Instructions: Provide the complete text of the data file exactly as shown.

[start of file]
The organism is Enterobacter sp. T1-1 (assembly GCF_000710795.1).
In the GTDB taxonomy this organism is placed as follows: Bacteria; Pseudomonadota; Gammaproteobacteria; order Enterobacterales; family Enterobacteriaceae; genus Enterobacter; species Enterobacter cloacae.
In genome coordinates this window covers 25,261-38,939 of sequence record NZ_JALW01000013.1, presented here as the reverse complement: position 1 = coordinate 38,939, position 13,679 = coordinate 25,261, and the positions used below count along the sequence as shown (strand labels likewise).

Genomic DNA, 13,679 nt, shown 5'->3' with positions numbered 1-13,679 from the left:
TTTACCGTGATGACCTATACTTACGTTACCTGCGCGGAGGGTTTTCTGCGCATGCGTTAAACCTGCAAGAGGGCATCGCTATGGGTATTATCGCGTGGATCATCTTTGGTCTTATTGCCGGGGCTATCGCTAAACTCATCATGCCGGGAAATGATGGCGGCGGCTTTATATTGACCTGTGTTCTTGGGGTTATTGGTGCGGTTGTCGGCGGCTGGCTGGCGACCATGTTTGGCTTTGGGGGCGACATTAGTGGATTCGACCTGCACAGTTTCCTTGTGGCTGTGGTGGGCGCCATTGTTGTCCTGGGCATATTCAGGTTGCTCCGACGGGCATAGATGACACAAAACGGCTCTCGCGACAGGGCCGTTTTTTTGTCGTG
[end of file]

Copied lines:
The organism is Enterobacter sp. T1-1 (assembly GCF_000710795.1).
In the GTDB taxonomy this organism is placed as follows: Bacteria; Pseudomonadota; Gammaproteobacteria; order Enterobacterales; family Enterobacteriaceae; genus Enterobacter; species Enterobacter cloacae.
In genome coordinates this window covers 25,261-38,939 of sequence record NZ_JALW01000013.1, presented here as the reverse complement: position 1 = coordinate 38,939, position 13,679 = coordinate 25,261, and the positions used below count along the sequence as shown (strand labels likewise).

Genomic DNA, 13,679 nt, shown 5'->3' with positions numbered 1-13,679 from the left:
TTTACCGTGATGACCTATACTTACGTTACCTGCGCGGAGGGTTTTCTGCGCATGCGTTAAACCTGCAAGAGGGCATCGCTATGGGTATTATCGCGTGGATCATCTTTGGTCTTATTGCCGGGGCTATCGCTAAACTCATCATGCCGGGAAATGATGGCGGCGGCTTTATATTGACCTGTGTTCTTGGGGTTATTGGTGCGGTTGTCGGCGGCTGGCTGGCGACCATGTTTGGCTTTGGGGGCGACATTAGTGGATTCGACCTGCACAGTTTCCTTGTGGCTGTGGTGGGCGCCATTGTTGTCCTGGGCATATTCAGGTTGCTCCGACGGGCATAGATGACACAAAACGGCTCTCGCGACAGGGCCGTTTTTTTGTCGTG